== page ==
Where does management fit into this? If this were a client describing the situation, wouldn’t one of your first questions be “why is Sierra being put into a situation where she feels she has to defend her treat from Bodhi?” While I agree that letting her tell him off may solve the problem, I’ve always heard that you should set the situation up so that you are the one that they can rely on to keep situations from escalating. Feeding things like Kongs in crates, separate rooms, or under a watchful eye so that a dog can be redirected before getting too close, so that Sierra doesn’t get the chance to practice being reactive and gaurd-y.

    This doesn’t answer the question about what you do once they have started a fight. I think a lot of the answer to that depends on knowing your dogs, their general personality, and being good at reading body language. Yes, allowing Sierra to school Bodhi might lessen the chances of Bodhi acting up in future. But it might also increase the chances of Sierra acting up in future, if she learns that doing that gets her what she wants. With the general public, who is not as skilled at dog training and dealing with reactivity, I’d rather have people intervene sooner, so that they aren’t coming to you later with an out-of-control reactive dog that they need to have fixed or else they will have to get rid of it.

  3. Elise says:

    Seems to me that “interfering” was appropriate in this case. The way it was described, Bodhi had learned his lesson and was appropriately backing away. Sierra’s message had been received and it was now time for her to let up. No need for it to be carried further.

  4. Magnificent and thought provoking article! I find allowing dogs to complete their conversation and communicating their personal boundaries to one another very effective. Most dogs are not going to suddenly act out with more aggression then necessary to achieve the goal at hand. They are well aware of the expense of personal injury. I have witnessed more injurious bites when people get involved then when (especially familiar dogs) are allowed to complete their conversation and personal boundaries are established. Every stitch-able injury I had happen in our facility happened after a grab or attempted grab by a person, shown upon reviewing webcam video footage. Humans argue and fight, those of healthy mind do not escalate to maiming force unnecessarily. In my experience, neither do dogs. After being among 10’s of thousands of dogs in off-leash play, I am confident they do not suddenly aggress unnecessarily, unprovoked or with more intention to inflict harm when allowed to communicate fully with one another. My bias undoubtedly leans towards allowing dogs to communicate as long as they have no history of inability to do so appropriately.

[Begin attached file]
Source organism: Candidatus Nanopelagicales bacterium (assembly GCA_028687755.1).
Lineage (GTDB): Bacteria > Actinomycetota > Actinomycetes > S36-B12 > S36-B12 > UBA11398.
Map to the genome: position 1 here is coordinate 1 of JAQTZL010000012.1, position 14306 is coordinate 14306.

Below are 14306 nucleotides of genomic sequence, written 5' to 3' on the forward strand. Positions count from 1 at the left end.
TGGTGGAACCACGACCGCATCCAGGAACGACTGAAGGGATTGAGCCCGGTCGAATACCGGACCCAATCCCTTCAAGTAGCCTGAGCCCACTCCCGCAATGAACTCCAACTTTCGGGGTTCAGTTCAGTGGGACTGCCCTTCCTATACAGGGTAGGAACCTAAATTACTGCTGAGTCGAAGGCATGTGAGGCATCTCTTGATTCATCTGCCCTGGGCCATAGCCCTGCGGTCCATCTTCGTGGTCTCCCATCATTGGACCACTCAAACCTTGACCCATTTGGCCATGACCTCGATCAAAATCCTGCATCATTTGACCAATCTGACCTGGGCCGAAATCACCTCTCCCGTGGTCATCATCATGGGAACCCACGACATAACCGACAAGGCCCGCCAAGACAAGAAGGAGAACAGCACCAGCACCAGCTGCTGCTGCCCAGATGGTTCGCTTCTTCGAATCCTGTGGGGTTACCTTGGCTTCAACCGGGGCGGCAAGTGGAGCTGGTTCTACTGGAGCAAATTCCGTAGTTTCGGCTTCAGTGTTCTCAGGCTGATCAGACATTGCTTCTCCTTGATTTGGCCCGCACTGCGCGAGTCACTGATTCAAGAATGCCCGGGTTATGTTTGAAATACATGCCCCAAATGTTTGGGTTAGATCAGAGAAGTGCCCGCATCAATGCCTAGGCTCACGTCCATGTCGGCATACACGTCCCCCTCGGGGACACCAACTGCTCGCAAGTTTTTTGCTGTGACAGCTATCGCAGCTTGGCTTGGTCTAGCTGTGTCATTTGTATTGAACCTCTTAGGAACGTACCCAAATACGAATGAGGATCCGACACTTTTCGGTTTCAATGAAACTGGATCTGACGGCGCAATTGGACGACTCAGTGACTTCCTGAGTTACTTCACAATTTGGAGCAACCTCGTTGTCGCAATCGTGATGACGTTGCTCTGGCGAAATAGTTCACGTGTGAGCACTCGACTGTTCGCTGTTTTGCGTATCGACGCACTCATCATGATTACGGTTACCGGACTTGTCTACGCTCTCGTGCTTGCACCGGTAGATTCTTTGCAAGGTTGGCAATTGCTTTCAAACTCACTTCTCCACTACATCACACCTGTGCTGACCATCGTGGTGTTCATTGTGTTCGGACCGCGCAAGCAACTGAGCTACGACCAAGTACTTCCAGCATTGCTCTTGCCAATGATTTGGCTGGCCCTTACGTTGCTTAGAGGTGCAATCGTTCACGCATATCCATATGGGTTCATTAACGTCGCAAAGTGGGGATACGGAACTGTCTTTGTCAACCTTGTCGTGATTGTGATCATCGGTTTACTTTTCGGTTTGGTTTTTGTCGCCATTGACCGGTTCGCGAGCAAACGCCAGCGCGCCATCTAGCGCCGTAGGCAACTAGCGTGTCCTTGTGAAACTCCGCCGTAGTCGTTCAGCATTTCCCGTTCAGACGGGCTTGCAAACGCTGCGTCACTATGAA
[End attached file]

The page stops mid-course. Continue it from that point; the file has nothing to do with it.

5. edwardb16 says:

    I have found that if you intervene, both dogs think you are coming to help them, and it does tend to escalate things. However, if it has already escalated to the point of wounding, Intervention is necessary. It’s very, very context dependent, and a difficult, fine line to balance… I had one client who had two dogs who lived together for eight years, fought over food, and then had to be kept separate for the rest of their lives, or would fight probably to the death of one.

  6. Lee says:

    I noticed with most dog fights you just let them do their thing for a couple of seconds, they are usually very short fights and if you step in you could get seriously bitten!

    The only time I would intervene is if a dog I’ve never seen before is attacking my dog and it looks like it has intent to kill. Thankfully I’ve never encountered that yet but it could certainly happen!